Corrections staff working at Canberra's jail have expressed concern for their safety and that of the inmates after Tuesday night's volatile three-and-a-half-hour stand-off inside the prison.
Four fires were lit, thousands of dollars in prison property damaged and staff and firefighters pelted with projectiles during the incident, in which 27 inmates refused to be locked down in their cells for the night and began a demonstration which spilled from the jail's north accommodation wing into the yard outside.
Sources have told The Canberra Times it was fortunate the fracas began right at the end of the Alexander Maconochie Centre's customary day shift and there were enough custodial staff available on site to lock down the rest of the prison, isolate the demonstrating prisoners and manage the situation.
If the incident had occurred even 30 minutes later, there would have been far fewer staff available and it was likely that police tactical teams would have had to intervene.
Staff morale at the prison has been described as being at "rock bottom", with officers unable to maintain their certification in some important use-of-force apparatus such as CS, or tear gas.
Madeline Northam, the ACT regional secretary for the Community and Pubic Sector Union (CPSU), said corrections officers were not being offered adequate training or tools "to get the job done as safely as possible".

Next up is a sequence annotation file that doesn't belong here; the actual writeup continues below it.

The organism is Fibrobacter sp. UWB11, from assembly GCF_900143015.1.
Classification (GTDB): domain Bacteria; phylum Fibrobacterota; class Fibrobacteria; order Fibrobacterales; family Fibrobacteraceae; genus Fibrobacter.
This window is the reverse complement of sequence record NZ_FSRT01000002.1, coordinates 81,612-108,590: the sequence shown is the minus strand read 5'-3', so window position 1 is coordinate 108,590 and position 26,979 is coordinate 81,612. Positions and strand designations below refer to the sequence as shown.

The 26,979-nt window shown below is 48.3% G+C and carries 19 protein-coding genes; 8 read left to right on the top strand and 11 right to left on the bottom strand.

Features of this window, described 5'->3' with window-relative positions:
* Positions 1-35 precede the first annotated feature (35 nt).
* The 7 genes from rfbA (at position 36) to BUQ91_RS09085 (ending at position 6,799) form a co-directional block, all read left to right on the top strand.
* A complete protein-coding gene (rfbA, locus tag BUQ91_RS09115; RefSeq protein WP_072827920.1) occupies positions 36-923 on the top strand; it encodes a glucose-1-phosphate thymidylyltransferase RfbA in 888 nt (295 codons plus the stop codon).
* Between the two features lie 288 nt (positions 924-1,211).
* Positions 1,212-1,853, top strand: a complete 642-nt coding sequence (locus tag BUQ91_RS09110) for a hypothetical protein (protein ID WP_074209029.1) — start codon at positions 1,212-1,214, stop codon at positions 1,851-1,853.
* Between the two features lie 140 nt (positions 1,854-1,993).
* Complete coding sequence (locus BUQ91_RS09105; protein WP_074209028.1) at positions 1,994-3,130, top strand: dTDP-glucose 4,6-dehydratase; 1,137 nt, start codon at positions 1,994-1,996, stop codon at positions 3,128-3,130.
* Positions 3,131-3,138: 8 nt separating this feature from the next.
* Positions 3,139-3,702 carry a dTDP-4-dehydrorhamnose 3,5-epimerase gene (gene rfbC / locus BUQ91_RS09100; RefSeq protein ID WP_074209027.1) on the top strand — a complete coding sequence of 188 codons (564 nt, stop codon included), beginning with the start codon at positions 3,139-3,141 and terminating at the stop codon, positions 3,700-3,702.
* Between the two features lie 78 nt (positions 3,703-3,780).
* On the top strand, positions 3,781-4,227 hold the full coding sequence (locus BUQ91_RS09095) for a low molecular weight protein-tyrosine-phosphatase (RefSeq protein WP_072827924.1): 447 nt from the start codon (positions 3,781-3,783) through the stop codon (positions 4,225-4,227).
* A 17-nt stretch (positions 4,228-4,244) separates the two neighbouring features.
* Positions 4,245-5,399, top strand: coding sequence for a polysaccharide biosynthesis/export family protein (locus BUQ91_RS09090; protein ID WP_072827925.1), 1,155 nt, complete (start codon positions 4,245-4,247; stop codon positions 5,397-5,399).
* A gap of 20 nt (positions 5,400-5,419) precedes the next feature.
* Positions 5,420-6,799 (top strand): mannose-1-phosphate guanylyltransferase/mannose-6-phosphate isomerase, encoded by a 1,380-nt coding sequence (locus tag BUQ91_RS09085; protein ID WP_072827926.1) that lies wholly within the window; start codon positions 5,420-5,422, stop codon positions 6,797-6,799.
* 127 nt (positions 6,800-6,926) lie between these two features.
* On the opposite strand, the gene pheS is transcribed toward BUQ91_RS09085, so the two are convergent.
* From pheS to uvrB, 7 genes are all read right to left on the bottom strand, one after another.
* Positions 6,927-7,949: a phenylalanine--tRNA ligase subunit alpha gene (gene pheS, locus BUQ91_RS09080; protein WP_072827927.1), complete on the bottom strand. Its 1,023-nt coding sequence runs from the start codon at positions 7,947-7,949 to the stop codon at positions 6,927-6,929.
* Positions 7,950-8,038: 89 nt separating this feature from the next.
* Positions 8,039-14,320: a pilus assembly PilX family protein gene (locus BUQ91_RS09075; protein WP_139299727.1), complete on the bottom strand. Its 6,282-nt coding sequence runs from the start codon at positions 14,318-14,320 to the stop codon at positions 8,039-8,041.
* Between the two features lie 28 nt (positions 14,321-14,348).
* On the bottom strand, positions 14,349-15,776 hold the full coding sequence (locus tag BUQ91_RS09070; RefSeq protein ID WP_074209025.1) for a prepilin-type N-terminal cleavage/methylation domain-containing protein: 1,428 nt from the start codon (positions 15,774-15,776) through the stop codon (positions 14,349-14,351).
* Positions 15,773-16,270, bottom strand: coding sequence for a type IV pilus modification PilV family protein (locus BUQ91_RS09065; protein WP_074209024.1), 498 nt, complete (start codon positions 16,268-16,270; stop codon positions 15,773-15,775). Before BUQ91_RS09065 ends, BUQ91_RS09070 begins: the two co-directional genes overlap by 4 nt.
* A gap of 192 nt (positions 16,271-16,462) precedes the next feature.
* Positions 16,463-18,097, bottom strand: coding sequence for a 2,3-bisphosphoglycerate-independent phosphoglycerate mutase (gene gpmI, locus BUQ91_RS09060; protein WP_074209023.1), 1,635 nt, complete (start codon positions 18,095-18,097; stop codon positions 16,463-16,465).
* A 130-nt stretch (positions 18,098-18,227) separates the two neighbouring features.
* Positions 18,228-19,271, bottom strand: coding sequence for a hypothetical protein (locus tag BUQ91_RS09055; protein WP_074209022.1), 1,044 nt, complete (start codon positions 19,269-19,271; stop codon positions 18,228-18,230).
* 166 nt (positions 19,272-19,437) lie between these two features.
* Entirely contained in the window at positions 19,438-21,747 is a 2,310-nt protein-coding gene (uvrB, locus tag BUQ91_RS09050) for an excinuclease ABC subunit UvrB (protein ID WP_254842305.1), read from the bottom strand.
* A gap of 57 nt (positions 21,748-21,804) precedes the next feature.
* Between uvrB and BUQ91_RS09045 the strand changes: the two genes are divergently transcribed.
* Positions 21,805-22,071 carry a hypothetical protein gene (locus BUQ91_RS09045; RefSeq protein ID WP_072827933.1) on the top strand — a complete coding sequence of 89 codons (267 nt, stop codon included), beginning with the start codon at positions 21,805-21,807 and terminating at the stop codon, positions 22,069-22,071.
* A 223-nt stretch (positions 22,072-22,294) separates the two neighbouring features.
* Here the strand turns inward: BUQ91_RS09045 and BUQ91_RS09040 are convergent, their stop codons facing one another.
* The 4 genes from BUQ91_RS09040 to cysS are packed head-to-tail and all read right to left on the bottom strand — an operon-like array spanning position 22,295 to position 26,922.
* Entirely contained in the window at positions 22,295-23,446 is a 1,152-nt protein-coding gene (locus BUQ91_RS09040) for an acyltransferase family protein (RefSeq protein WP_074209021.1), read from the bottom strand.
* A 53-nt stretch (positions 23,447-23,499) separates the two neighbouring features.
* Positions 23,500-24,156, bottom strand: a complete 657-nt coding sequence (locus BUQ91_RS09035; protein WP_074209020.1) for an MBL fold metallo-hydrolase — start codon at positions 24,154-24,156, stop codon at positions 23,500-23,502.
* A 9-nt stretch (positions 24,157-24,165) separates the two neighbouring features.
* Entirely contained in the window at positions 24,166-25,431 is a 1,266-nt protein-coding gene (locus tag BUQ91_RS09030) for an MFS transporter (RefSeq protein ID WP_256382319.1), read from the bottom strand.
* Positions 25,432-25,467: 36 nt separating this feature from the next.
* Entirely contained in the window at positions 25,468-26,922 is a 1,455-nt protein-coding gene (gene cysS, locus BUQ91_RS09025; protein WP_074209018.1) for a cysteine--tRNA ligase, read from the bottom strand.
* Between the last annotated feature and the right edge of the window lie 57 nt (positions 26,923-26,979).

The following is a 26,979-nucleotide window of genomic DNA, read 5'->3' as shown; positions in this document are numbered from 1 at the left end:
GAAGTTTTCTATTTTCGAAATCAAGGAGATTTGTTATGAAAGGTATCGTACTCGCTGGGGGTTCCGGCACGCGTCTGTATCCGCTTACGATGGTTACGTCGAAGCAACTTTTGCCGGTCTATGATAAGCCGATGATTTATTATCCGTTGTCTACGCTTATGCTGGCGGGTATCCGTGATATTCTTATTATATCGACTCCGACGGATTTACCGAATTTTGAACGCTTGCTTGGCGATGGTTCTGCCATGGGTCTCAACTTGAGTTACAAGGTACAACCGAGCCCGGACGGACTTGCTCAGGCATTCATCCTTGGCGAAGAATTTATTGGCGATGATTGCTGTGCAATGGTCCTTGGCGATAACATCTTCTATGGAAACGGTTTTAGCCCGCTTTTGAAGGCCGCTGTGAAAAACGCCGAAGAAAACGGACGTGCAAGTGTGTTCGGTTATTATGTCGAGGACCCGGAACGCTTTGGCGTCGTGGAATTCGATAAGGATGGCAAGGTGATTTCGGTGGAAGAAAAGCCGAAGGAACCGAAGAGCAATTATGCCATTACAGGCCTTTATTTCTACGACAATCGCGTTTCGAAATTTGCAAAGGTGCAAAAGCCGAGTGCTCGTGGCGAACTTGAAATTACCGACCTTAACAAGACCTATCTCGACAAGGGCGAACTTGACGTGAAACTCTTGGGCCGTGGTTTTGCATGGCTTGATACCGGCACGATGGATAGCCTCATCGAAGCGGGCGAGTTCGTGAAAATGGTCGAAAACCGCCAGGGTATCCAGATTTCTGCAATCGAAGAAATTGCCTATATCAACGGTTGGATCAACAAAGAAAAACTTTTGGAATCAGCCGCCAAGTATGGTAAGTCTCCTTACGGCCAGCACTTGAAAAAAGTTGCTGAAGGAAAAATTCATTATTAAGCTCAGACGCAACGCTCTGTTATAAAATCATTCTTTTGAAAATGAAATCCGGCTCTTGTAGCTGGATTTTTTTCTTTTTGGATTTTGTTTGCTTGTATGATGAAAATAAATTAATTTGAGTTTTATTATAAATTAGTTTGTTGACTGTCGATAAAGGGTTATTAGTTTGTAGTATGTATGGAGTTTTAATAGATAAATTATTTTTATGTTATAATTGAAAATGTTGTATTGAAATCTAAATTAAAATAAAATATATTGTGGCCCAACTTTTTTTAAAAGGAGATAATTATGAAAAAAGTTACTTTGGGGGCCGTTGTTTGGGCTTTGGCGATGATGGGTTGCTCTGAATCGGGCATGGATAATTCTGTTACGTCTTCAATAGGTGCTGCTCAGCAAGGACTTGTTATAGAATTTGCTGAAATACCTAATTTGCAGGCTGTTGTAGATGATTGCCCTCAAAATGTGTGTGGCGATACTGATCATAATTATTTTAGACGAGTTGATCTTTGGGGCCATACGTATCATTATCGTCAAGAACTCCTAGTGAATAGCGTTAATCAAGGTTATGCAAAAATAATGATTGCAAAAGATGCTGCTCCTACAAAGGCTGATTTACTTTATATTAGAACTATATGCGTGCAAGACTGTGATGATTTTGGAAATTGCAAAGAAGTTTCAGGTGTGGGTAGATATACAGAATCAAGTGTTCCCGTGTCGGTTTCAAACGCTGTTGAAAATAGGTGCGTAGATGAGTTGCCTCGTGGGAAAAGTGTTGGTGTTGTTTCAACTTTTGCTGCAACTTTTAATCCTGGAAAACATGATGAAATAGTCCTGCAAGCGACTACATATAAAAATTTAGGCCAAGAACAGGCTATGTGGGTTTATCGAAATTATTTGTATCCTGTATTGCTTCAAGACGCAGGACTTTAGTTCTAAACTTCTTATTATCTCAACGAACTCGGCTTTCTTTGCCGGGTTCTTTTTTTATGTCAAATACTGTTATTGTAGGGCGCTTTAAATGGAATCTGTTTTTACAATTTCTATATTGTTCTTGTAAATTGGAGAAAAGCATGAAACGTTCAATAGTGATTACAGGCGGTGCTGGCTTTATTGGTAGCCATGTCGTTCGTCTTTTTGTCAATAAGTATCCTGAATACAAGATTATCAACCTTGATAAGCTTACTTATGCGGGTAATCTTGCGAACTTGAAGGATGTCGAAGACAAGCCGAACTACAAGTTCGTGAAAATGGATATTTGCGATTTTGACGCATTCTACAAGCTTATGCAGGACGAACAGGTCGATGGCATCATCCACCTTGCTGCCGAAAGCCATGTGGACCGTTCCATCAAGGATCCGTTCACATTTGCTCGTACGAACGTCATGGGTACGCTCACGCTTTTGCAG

"This week we have seen a riot and three code reds at the AMC, [and] our members have serious concerns for inmates and their own safety," Ms Northam said.
She said the union had not been successful in reaching a suitable resolution of its members' concerns with ACT Corrective Commissioner Jon Peach, and had put forward similar requests to the previous Corrections Minister, Shane Rattenbury.
With the post-election elevation of Greens leader Mr Rattenbury to ACT Attorney-General, the trouble-plagued Corrections portfolio has now been handed to Labor MLA Mick Gentleman.
"This is not a regular workplace, our members are dealing with a very dangerous cohort of inmates, and they need all tools available to them," Ms Northam said.
"The CPSU and its members have been making the case for stable staffing, up-to-date training, and available resources to former minister Rattenbury for months prior to the elections to no avail.
"The commissioner is inhibiting our members' ability to keep themselves and other inmates safe.
"It's not acceptable that it takes a riot and three code reds for the commission to take any notice. It is our hope that the new minister will fix the mess that former corrections minister Rattenbury has left behind."
Corrections officers are specifically concerned with the low staffing levels and the lack of training in the updated use of gas and batons.
The newly installed minister, Mick Gentleman - who was a former Transport Workers Union project officer before entering politics - said that the CPSU's claims were "concerning" and he would be discussing them further with the union and the Inspector of Corrections.
He has had an initial meeting with the CPSU about the issues and ordered a full report on Tuesday's incident from the independent inspector, Neil McAllister. He also intends to visit the jail and talk to staff.
"It's important that staff at the AMC are adequately trained, equipped and supported to do their jobs," he said.